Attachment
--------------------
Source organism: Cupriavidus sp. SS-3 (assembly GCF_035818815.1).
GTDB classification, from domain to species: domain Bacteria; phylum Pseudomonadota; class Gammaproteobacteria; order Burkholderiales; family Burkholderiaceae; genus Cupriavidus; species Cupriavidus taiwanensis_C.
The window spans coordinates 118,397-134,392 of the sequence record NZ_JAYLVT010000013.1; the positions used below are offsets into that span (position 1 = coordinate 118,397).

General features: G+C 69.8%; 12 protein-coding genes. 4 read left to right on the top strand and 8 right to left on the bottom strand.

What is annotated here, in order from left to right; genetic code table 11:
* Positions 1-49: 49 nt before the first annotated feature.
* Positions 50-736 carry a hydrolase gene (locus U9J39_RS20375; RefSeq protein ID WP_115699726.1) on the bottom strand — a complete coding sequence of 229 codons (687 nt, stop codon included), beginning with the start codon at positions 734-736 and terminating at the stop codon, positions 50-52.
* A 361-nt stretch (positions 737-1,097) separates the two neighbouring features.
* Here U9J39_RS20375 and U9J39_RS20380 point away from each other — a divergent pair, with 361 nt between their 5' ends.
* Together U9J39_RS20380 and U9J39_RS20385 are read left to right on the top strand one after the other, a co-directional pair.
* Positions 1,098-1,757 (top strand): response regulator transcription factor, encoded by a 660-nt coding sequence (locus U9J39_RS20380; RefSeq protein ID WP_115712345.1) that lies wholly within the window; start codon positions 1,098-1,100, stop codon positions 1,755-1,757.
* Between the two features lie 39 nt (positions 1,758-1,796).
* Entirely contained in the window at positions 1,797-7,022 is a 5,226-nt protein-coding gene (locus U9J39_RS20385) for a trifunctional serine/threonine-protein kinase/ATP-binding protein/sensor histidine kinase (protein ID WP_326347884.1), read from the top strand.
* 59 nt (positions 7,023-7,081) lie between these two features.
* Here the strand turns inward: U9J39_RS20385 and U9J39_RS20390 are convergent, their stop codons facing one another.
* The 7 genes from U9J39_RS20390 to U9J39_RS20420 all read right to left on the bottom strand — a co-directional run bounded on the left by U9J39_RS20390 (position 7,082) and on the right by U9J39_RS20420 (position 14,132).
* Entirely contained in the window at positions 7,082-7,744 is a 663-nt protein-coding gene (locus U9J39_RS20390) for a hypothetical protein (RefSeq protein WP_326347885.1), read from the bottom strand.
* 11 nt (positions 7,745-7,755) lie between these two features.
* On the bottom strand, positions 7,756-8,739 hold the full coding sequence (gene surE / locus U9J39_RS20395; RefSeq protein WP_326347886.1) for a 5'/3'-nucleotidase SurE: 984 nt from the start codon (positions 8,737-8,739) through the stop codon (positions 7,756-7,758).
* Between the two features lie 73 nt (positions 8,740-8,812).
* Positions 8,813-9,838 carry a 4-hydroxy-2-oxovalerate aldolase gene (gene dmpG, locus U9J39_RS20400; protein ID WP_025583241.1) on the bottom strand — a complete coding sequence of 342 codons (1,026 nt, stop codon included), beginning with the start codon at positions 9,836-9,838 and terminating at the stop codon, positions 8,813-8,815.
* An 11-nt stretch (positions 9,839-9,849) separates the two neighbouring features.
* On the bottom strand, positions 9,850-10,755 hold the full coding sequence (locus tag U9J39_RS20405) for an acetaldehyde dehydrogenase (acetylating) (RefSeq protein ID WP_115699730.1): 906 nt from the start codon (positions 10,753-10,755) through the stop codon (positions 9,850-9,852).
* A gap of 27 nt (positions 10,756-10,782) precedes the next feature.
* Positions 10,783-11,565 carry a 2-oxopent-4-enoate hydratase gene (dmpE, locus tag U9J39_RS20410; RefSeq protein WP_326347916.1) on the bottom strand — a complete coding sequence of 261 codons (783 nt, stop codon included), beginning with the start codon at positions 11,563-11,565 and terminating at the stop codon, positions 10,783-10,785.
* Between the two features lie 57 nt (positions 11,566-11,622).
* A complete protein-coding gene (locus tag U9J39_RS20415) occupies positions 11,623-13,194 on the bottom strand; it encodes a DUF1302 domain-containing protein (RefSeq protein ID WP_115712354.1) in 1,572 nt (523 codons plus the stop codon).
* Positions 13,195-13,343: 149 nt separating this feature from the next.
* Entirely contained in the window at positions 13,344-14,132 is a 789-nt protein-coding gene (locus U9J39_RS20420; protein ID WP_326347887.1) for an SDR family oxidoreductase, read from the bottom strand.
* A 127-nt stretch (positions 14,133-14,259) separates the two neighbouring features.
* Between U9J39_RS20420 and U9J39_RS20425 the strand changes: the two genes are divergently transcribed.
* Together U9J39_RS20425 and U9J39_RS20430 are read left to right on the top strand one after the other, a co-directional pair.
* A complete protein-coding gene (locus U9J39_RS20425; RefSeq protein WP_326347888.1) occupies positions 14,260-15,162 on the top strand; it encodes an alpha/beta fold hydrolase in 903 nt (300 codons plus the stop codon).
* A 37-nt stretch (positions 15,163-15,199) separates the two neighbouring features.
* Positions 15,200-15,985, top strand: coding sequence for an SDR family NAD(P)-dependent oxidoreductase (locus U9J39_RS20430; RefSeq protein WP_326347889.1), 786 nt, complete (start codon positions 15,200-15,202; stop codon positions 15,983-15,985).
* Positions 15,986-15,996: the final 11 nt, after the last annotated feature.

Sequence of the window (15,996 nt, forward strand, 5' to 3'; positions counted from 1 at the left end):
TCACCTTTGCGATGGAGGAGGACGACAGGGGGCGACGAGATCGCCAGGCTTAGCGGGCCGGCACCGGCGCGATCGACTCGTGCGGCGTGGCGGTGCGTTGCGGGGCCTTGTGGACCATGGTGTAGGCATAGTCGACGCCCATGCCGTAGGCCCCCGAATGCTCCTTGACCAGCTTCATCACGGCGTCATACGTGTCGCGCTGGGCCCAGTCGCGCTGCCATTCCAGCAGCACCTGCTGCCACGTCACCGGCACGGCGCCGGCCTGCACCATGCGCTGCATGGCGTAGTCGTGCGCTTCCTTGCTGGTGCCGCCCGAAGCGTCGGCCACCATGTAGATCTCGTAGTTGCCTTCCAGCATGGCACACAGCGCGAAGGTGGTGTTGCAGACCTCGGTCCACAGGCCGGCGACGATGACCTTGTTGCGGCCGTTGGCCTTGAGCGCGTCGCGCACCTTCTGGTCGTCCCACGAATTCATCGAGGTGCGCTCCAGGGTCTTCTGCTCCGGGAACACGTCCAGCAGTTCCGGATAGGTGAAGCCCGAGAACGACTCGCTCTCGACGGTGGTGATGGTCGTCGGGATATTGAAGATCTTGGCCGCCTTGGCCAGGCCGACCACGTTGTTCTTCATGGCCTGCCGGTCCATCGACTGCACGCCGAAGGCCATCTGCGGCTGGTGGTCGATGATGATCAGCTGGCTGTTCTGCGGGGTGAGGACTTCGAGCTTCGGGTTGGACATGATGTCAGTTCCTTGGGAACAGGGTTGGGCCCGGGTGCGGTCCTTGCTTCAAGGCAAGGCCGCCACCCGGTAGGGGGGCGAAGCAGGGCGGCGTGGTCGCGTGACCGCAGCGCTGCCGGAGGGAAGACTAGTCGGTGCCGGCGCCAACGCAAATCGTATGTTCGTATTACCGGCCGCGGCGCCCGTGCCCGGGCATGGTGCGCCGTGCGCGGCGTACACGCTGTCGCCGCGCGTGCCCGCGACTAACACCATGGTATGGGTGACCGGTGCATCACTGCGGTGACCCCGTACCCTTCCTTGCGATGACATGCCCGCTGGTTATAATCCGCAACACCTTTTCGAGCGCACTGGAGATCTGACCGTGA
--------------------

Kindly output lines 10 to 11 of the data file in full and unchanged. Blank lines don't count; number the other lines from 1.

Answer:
* Together U9J39_RS20380 and U9J39_RS20385 are read left to right on the top strand one after the other, a co-directional pair.
* Positions 1,098-1,757 (top strand): response regulator transcription factor, encoded by a 660-nt coding sequence (locus U9J39_RS20380; RefSeq protein ID WP_115712345.1) that lies wholly within the window; start codon positions 1,098-1,100, stop codon positions 1,755-1,757.